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  • Main Ideas of Our Approach Idea#3: High overlap of outlinks dense subgraph 11/19/2008SC08, Austin, TX13 u v v u web community outlinks use outlinks comparison to group vertices into dense subgraph!
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  • Our Parallel Approach for Protein Family Identification 11/19/2008SC08, Austin, TX14 connected component detection redundancy removal redundancy removal dense subgraph detection dense subgraph detection input protein sequences connected components protein sequence pairwise sequence homology dense subgraph dense subgraph bipartite graph generation bipartite graph generation 4 4 3 3 2 2 1 1
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  • Redundancy Removal Criteria similarity of the match is >= 98% >= 95% of the shorter sequence is covered by the match 11/19/2008SC08, Austin, TX15 |||||| |||||||||||||| >=95% generalized suffix tree (GST) p1p1 p2p2 p3p3 p4p4 p5p5 cut off >=98% idea#2
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  • Connected Component Detection 11/19/2008SC08, Austin, TX16 M GST 1 GST 2 GST p 1)manage CC using union-find data structure 2)distribute work in a load-balancing way 1)generate pairs 2)sequence alignment WW W pairs work M Master node W Worker node + alignment results
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  • Bipartite Graph Generation 11/19/2008SC08, Austin, TX17 connected componentG(V,E) B(V,V,E)
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  • Dense Subgraph Detection Shingle algorithm 11/19/2008SC08, Austin, TX18 outlinks(u) s elems shingle permutation s elems comparison c times outlinks(v) u v s, c: parameters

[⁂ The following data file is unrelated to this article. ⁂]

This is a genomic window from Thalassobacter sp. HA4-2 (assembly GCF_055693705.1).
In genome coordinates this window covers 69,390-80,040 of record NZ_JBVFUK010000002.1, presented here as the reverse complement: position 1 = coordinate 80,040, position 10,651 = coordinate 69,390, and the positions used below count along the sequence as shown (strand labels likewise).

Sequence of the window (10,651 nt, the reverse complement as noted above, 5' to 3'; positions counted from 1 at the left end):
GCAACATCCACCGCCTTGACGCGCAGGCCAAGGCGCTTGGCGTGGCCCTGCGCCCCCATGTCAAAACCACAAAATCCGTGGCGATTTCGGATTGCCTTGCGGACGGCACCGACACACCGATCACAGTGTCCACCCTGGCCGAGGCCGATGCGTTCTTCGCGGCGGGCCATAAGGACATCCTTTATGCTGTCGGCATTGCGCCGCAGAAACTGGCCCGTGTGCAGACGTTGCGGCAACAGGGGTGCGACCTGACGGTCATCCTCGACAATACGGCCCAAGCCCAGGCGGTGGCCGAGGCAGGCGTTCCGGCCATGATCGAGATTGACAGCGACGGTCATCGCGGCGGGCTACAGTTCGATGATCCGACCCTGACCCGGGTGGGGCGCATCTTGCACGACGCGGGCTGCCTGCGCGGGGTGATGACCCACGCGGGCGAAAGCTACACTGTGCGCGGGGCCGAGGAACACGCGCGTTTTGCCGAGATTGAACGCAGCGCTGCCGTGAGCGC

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  • Dense Subgraph Detection 11/19/2008SC08, Austin, TX19 shingle dense subgraph dense subgraph 1 1 2 2 3 3 1 st pass2 nd passA~B B(V, V, E) A B
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  • Outline Problem Introduction Related Work Our Parallel Approach for Protein Family Identification Experimental Results Conclusions & Future Work Acknowledgments 11/19/2008SC08, Austin, TX20
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  • Qualitative Validation with GOS Data 160k data set Our results vs. GOS results 11/19/2008SC08, Austin, TX21 #input seq #NR#CC#DS mean degree mean density size of largest DS 160,000138,6331,8618502676%13,263 22,18621,34811342078%6,828 Precision Rate (PR) = 95.75% Sensitivity (SE) = 56.89% Overlap Quality (OQ) = 55.49%
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  • Drastical Work Reduction 40k input data 11/19/2008SC08, Austin, TX22 ~800 million ~8 million all-against-all BLAST our parallel approach #(sequence alignment work)
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  • Run Time as Function of Input Size 11/19/2008SC08, Austin, TX23
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  • Performance Evaluation 11/19/2008SC08, Austin, TX24
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  • Conclusions & Future Work Presented a parallel approach for protein family identification Quality testing better benchmark Parallelization of Shingle algorithm potential memory problem Large-scale application 28.6 million 11/19/2008SC08, Austin, TX25
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  • Acknowledgments Prof. Srinivas Aluru at Iowa State University for BlueGene/L access Anonymous reviewers Funding: Washington State University Foundation and the Office of Research 11/19/2008SC08, Austin, TX26
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  • Thanks! Questions? 11/19/2008SC08, Austin, TX